Super regionals: Five things to know
Five things to know from Thursday
The Big Ten can hold its head high after the first day of super regionals, although Nebraska can be forgiven if the only place it wants its head is squarely on a pillow.
Unseeded Michigan routed No. 8 Florida State to begin the day, while unseeded Nebraska pushed No. 2 Alabama to the limit in a 12-inning game that took nearly five hours to complete. Oregon, the tournament's No. 1 overall seed, must wonder what No. 16 Minnesota has in store for it when those teams meet Saturday.
1.Hail to the victors
Michigan looked the part of the nation's third-ranked team in Thursday's 17-3 win at Florida State. The 17 runs are the most ever in a super regional. Never mind that it has been a month since the Wolverines actually held that ranking.
A team in something close to free fall over the final weeks of the regular season, when Nebraska swiped a share of the Big Ten regular-season title, Michigan tumbled from the top three in the polls and out of the seeding in the NCAA tournament. Which means a team that was one of the championship contenders for much of the season now also has the curious distinction of being the fifth unseeded team to ever beat a seeded team in the opening game of a super regional.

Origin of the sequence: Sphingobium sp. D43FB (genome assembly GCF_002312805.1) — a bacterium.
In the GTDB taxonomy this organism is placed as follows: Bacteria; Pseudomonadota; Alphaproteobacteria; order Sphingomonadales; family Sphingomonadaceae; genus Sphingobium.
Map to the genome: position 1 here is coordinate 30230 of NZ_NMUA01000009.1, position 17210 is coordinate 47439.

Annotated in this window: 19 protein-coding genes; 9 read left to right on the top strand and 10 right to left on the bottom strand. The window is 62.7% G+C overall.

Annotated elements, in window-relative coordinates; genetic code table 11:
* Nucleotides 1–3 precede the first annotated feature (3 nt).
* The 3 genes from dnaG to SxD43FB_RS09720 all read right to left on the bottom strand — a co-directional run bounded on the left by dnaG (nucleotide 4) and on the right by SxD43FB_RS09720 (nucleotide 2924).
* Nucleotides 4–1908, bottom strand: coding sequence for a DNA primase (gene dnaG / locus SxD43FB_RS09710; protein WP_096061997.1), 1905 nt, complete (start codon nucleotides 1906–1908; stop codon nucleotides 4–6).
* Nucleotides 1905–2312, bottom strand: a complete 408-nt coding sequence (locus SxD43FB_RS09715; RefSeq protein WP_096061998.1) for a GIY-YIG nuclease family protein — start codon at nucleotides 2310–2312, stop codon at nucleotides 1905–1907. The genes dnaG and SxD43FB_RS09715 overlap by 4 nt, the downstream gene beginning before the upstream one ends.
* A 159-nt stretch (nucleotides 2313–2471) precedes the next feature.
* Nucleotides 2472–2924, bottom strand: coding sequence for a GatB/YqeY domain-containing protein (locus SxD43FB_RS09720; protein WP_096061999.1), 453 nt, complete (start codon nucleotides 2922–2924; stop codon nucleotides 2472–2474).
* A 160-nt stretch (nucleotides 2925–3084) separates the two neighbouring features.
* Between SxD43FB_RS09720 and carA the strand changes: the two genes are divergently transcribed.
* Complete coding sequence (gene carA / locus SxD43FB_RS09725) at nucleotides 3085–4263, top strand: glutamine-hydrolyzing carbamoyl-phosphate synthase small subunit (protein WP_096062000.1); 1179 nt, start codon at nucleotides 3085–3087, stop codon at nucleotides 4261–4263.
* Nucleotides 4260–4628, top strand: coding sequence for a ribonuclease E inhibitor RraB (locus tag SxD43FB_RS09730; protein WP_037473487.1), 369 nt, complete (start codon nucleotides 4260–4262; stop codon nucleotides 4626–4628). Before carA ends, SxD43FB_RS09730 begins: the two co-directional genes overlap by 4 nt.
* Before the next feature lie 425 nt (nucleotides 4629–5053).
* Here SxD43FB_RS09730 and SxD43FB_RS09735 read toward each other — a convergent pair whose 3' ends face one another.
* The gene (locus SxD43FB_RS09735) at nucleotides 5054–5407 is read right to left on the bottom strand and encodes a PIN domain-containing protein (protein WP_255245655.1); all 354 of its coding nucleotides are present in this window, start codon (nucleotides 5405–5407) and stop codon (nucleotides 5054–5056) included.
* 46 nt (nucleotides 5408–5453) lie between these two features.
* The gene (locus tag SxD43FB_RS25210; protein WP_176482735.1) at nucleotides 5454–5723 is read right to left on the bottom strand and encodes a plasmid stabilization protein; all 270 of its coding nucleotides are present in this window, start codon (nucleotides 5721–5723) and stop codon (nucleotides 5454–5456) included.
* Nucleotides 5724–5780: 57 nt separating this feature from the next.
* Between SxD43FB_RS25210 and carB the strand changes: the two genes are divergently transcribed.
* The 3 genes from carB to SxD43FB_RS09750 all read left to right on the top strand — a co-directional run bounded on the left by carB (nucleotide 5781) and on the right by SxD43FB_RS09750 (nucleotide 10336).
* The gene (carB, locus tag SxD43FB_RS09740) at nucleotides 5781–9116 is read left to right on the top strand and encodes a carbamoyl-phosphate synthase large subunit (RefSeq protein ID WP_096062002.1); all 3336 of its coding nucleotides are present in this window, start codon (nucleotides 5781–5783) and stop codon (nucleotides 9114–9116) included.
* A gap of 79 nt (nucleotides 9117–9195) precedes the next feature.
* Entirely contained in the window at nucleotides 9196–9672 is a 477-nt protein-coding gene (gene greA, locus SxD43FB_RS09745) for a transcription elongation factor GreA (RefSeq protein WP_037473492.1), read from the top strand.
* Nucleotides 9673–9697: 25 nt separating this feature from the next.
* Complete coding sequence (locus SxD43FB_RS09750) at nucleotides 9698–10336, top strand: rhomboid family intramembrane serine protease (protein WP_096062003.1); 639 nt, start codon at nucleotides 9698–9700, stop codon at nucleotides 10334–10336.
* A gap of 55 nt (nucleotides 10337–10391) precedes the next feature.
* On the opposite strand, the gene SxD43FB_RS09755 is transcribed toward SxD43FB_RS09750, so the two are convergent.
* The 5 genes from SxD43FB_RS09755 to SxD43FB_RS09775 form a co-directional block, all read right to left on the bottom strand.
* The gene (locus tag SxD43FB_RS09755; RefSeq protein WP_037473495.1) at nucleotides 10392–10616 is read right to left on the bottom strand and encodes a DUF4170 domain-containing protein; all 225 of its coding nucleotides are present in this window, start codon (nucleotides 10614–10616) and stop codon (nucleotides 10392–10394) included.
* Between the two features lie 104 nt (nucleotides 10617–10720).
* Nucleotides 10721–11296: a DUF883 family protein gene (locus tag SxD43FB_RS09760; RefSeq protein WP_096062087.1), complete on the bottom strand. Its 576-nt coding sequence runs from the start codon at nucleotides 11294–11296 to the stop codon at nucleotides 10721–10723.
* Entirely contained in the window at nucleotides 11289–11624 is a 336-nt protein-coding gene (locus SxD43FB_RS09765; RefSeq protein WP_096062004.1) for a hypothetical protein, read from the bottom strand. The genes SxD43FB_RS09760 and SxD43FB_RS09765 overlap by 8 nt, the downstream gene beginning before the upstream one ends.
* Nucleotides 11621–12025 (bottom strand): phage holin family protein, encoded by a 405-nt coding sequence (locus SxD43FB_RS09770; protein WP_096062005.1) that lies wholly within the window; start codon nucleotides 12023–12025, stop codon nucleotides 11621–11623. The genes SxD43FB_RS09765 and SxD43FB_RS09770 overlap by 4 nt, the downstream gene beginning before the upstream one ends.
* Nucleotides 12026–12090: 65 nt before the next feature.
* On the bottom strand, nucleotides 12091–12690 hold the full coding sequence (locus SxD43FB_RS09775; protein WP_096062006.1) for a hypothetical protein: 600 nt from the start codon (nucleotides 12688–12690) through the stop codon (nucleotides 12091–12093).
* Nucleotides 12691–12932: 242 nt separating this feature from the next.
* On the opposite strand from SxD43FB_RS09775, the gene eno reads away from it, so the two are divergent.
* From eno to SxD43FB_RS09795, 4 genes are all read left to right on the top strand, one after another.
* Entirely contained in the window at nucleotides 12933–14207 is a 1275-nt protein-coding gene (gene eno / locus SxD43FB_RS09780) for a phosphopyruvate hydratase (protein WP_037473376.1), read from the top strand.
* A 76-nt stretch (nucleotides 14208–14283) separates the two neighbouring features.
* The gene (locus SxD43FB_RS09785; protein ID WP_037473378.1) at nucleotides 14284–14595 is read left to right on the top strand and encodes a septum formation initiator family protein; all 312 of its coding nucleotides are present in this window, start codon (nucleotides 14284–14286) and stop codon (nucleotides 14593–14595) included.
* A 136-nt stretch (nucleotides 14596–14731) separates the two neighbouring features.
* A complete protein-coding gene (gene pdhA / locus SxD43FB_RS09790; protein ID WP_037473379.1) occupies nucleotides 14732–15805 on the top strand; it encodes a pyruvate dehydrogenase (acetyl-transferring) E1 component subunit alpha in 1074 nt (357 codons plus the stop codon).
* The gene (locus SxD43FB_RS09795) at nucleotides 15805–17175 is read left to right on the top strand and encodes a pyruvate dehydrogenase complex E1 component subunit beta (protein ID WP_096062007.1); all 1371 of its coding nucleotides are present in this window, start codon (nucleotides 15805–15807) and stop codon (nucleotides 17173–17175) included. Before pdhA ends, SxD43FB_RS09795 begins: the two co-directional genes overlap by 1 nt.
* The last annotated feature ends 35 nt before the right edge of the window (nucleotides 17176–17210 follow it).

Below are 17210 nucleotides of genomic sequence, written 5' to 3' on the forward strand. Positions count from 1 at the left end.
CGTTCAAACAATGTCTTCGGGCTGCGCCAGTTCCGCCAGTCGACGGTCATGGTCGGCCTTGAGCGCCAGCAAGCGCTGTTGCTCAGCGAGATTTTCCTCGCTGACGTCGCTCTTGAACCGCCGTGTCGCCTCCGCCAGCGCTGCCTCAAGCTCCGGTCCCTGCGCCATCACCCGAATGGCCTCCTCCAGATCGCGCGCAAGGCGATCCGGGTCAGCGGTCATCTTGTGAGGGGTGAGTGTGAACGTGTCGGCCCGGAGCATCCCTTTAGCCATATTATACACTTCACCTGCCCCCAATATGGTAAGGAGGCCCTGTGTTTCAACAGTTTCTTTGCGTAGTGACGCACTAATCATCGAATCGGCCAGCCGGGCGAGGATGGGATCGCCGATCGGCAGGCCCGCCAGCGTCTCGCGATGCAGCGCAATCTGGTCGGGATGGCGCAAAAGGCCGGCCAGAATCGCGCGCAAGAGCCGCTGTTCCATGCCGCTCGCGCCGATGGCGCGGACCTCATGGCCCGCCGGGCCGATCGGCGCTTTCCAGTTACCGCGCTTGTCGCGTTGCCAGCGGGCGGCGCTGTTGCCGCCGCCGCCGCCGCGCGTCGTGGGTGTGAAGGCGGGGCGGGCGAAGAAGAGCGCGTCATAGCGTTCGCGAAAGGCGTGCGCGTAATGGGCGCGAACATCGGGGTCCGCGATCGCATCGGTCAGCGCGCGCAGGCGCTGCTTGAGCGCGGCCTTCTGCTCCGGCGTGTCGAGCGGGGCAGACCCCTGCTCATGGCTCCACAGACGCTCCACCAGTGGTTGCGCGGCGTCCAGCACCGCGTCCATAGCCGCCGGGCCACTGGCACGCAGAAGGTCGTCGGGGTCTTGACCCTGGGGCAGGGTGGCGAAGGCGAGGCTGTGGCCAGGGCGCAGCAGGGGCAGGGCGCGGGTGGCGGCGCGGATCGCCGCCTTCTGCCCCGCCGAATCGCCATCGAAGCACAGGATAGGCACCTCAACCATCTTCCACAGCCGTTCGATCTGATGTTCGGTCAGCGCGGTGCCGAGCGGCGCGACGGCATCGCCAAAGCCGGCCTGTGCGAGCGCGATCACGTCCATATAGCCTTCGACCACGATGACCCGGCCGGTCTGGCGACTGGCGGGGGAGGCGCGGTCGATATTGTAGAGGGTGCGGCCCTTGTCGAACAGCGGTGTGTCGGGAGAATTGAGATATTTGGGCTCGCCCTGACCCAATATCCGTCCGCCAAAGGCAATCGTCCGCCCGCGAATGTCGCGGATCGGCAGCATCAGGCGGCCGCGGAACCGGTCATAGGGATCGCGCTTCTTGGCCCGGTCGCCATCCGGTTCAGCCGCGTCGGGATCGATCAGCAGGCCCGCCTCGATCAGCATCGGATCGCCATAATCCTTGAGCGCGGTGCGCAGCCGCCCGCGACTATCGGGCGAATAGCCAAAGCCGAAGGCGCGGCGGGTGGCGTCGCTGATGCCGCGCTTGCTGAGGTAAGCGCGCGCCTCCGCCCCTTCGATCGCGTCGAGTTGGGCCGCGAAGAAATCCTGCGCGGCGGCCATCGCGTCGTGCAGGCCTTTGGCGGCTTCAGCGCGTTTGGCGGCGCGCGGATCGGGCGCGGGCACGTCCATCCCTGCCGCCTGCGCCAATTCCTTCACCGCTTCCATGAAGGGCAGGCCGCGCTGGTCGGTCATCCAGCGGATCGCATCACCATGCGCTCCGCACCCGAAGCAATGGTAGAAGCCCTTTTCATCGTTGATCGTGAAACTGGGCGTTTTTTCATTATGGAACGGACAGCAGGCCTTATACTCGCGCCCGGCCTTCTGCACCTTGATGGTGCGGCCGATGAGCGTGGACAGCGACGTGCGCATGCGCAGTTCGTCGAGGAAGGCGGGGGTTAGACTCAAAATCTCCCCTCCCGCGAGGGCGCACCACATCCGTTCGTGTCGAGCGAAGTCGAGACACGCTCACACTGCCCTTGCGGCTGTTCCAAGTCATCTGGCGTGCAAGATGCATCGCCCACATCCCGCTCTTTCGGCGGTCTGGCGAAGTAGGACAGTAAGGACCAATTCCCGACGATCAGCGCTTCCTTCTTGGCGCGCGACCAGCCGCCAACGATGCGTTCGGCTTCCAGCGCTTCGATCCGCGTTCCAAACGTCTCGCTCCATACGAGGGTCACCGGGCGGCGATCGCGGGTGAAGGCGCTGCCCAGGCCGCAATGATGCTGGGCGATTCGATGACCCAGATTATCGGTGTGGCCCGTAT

From underachievers to unstoppable.
Michigan got quality innings out of the bullpen from freshman Megan Betsa, no small matter given that pitching played a big part in the late-season struggles, but the story of the turnaround is one written with bats.
One loss from elimination when they woke up Sunday, the Wolverines have scored 26 runs in three subsequent games, the first 17 of those runs on the ledgers of Arizona State's Dallas Escobedo and Florida State's Lacey Waldrop, pitchers among the final 10 players in the running for USA Softball Player of the Year.
How prolific were the Wolverines on Thursday? They scored more runs in six innings than all but one team scored in an entire super regional the past three seasons.
The production in the three most recent games includes 22 hits from the top five batters in the lineup: Lyndsay Doyle, Nicole Sappingfield, Sierra Romero, Caitlin Blanchard and Sierra Lawrence. Those five combined to go 9-for-19 with eight RBIs against Florida State. Romero wasn't retired in five plate appearances, totaling two hits and three walks, while Lawrence followed two home runs in the clincher against Arizona State with three hits and two more RBIs in this game.